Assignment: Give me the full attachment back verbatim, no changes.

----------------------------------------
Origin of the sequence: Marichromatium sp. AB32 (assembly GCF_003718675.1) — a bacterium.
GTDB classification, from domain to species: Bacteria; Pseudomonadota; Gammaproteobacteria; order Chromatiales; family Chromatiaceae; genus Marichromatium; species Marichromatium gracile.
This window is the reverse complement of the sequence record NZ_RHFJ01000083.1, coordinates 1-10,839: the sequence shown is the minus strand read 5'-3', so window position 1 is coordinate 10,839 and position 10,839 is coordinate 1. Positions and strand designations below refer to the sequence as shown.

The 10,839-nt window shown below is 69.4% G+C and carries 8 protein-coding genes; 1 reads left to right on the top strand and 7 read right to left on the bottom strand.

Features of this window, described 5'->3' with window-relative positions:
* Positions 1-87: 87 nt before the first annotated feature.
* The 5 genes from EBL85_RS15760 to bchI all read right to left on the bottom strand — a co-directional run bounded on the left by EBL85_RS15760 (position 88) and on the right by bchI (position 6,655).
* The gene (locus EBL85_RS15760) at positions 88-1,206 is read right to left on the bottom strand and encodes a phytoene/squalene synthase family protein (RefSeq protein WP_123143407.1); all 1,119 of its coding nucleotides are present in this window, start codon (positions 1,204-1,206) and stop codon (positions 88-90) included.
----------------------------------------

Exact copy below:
Origin of the sequence: Marichromatium sp. AB32 (assembly GCF_003718675.1) — a bacterium.
GTDB classification, from domain to species: Bacteria; Pseudomonadota; Gammaproteobacteria; order Chromatiales; family Chromatiaceae; genus Marichromatium; species Marichromatium gracile.
This window is the reverse complement of the sequence record NZ_RHFJ01000083.1, coordinates 1-10,839: the sequence shown is the minus strand read 5'-3', so window position 1 is coordinate 10,839 and position 10,839 is coordinate 1. Positions and strand designations below refer to the sequence as shown.

The 10,839-nt window shown below is 69.4% G+C and carries 8 protein-coding genes; 1 reads left to right on the top strand and 7 read right to left on the bottom strand.

Features of this window, described 5'->3' with window-relative positions:
* Positions 1-87: 87 nt before the first annotated feature.
* The 5 genes from EBL85_RS15760 to bchI all read right to left on the bottom strand — a co-directional run bounded on the left by EBL85_RS15760 (position 88) and on the right by bchI (position 6,655).
* The gene (locus EBL85_RS15760) at positions 88-1,206 is read right to left on the bottom strand and encodes a phytoene/squalene synthase family protein (RefSeq protein WP_123143407.1); all 1,119 of its coding nucleotides are present in this window, start codon (positions 1,204-1,206) and stop codon (positions 88-90) included.